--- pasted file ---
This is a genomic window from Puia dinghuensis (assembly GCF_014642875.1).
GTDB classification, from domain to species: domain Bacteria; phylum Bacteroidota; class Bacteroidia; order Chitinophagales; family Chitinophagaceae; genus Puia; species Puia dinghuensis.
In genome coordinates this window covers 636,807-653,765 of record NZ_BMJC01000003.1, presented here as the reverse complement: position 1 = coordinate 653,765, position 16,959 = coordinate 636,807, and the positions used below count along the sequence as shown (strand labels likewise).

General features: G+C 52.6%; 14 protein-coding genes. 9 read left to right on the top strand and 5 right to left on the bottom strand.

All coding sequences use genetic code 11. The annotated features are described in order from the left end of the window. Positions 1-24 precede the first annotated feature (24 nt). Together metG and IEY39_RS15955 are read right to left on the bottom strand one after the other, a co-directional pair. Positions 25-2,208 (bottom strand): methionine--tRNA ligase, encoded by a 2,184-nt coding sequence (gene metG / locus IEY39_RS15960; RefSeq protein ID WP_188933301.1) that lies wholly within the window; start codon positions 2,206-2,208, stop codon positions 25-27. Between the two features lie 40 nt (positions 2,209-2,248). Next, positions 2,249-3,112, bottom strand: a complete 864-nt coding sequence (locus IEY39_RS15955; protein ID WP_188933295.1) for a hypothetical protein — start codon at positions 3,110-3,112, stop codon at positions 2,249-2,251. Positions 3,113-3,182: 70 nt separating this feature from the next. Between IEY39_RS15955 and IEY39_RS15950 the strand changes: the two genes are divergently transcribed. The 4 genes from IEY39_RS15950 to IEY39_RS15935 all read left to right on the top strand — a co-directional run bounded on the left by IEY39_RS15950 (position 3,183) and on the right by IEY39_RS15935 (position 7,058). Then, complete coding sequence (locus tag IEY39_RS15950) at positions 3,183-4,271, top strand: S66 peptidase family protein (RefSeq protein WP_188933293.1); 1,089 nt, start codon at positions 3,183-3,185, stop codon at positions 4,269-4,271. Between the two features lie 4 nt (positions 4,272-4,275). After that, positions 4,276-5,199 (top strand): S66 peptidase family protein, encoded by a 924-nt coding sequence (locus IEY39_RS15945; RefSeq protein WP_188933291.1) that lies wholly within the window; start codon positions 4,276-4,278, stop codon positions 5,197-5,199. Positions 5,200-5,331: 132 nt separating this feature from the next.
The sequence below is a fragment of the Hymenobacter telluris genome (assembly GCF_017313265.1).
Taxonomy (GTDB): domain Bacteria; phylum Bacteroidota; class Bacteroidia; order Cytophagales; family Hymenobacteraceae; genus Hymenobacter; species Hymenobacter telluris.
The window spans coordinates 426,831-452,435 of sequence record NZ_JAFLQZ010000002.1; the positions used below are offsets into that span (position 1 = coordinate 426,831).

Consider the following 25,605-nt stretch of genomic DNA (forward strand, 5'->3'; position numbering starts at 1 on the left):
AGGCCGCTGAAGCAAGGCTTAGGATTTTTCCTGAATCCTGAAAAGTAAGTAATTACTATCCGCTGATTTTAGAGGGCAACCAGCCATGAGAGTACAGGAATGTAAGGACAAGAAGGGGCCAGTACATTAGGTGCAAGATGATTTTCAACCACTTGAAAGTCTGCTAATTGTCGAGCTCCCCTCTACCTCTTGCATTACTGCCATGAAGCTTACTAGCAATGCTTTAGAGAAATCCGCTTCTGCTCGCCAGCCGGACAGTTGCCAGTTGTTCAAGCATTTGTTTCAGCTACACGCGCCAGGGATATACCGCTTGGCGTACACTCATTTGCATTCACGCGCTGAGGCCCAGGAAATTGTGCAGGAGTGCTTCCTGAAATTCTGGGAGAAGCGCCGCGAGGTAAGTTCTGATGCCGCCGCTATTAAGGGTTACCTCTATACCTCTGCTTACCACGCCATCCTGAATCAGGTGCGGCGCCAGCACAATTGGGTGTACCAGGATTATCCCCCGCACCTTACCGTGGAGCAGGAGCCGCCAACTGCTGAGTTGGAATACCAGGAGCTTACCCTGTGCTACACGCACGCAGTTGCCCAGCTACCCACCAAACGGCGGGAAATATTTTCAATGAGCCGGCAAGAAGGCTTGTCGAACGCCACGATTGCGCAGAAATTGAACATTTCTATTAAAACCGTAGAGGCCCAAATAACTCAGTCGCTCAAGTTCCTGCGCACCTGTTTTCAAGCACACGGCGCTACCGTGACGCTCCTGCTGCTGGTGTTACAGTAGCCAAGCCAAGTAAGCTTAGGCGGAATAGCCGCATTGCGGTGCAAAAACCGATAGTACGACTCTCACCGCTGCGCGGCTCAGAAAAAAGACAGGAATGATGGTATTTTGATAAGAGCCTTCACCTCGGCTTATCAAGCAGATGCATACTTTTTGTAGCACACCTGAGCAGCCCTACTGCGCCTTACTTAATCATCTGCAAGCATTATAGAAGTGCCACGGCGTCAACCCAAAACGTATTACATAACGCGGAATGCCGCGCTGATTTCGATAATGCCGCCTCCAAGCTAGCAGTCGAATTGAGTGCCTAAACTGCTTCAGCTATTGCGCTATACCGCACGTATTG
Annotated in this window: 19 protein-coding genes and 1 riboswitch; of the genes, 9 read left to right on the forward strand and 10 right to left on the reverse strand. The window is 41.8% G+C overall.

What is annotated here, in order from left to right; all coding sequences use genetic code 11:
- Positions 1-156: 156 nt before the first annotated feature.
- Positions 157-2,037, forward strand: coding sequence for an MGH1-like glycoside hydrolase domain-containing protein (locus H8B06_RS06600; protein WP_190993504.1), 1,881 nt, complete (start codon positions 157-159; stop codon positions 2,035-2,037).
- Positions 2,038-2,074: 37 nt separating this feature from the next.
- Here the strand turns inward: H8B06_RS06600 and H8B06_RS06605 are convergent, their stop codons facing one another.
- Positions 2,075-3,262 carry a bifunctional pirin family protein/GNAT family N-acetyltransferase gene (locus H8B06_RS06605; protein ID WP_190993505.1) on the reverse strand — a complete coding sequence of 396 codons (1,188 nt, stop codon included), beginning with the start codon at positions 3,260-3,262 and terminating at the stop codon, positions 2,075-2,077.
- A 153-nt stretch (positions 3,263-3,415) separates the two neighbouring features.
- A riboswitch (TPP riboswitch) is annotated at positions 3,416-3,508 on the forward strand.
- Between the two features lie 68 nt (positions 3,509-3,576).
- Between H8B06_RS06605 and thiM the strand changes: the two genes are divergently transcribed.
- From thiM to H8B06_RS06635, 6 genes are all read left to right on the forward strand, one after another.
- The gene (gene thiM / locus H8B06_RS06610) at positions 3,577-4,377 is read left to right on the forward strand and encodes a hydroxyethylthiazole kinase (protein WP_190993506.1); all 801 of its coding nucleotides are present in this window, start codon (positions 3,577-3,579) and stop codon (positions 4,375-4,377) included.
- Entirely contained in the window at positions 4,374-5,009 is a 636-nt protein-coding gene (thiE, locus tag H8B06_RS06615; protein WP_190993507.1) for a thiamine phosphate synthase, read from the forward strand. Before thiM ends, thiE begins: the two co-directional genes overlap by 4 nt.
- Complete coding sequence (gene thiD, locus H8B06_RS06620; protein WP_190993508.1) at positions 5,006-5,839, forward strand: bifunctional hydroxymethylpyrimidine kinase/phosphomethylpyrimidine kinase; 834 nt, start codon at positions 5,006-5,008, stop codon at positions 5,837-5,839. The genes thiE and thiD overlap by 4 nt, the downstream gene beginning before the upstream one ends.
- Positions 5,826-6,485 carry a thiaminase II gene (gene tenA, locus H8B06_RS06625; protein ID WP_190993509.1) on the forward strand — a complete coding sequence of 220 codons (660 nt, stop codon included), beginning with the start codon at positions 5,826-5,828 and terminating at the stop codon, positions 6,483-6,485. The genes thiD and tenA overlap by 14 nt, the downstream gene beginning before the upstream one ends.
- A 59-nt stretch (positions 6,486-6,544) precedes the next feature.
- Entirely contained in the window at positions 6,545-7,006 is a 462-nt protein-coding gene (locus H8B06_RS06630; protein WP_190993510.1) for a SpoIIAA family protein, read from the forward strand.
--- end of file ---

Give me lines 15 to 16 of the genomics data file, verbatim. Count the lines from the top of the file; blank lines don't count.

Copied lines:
- Positions 2,038-2,074: 37 nt separating this feature from the next.
- Here the strand turns inward: H8B06_RS06600 and H8B06_RS06605 are convergent, their stop codons facing one another.